Brian May has been performing as Queen’s guitarist for over half a century, but when he first started out he was balancing other career ambitions. By the time his band with Freddie Mercury, Roger Taylor and John Deacon was really taking off, he was studying for a Physics PhD that he ended up dropping, much to his father Harold May’s dismay. However, when Queen performed at Madison Square Garden in New York City, his parents were backstage and finally got it.
Brian has shared a picture before, which you can see below, of the moment his father Harold finally accepted his Queen career.
The guitarist wrote: “This was the moment when my Dad finally shook my hand and said “OK – I get it now” – A big moment for me, because my Dad had until that point been unable to accept the fact that I had thrown away my scientific career to become what he called a pop star.”
This last week marked Harold’s 101st birthday, had his dad not died at just 66-years-old.
On Harold’s impact on his life, Brian has previously shared: “He was known as ‘Son’ to his family when he was a kid – probably because his father was also named Harold. But my Dad never knew his Dad. Harold May Senior returned from the trenches in World War I with lung damage from the poison gas which eventually proved fatal. My Daddy would have been 99 today – but we lost him aged only 66 – a sad loss – he had so much left to do. He was a genius at handiwork and anything electrical – and of course he worked with me creating the Red Special guitar which has been with me all around the world many times over the last 50 years. Amazing.”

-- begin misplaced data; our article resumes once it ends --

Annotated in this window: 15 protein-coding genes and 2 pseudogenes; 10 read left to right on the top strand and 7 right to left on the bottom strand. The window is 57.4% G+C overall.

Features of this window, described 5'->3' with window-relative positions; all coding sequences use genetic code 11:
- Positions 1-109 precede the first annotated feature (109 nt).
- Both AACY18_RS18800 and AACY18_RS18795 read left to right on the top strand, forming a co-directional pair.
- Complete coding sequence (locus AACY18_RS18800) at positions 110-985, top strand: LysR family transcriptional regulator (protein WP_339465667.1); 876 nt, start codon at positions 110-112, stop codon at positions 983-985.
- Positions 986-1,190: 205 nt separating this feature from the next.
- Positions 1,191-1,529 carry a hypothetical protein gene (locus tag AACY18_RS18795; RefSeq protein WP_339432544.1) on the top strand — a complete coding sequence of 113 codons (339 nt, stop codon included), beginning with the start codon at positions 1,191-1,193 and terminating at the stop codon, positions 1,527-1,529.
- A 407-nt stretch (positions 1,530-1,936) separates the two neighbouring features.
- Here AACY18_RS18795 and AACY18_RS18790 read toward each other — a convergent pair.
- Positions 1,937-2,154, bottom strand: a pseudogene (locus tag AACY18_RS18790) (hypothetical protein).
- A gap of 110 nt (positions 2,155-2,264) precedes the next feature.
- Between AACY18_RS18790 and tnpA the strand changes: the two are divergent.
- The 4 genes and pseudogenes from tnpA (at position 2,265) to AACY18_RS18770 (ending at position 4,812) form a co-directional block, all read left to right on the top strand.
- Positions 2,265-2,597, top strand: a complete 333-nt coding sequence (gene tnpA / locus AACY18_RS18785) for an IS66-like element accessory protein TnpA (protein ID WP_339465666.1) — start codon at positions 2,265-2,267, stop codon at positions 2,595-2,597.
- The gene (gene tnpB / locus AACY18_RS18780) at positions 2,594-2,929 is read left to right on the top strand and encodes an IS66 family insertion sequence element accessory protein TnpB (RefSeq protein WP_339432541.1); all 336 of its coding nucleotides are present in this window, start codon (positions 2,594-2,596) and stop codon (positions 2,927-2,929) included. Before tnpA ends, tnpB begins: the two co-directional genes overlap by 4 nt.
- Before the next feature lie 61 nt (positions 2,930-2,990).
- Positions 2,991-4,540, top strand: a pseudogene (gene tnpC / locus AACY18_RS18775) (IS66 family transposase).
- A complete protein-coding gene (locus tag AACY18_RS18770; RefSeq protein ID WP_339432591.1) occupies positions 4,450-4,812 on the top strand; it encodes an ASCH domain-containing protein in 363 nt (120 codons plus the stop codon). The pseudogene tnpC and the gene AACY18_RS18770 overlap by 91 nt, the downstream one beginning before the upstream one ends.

It’s worth pointing out that Brian did honour his father in completing his Physics PhD at Imperial College, London decades later.
Brian May performs Queen’s ’39 high up in Tenerife – WATCH [BRIAN MAY]
Roger Taylor on which country still ‘feels most like Queen early days’ [ROGER TAYLOR]
Brian May: ‘Kids today should know The Beatles music as well as Queen’ [EXCLUSIVE]
Having abandoned it in 1974, the rock legend re-registered in October 2006 and submitted his thesis in August 2007.
The revived thesis was called A Survey of Radial Velocities in the Zodiacal Dust Cloud and was approved 37 years after it was first begun.
Brian’s submission was accepted because there had been little research on the topic in the almost 40 years since.
He finally graduated as Dr Brian May on May 14, 2008, which no doubt his father Harold would have been incredibly proud of.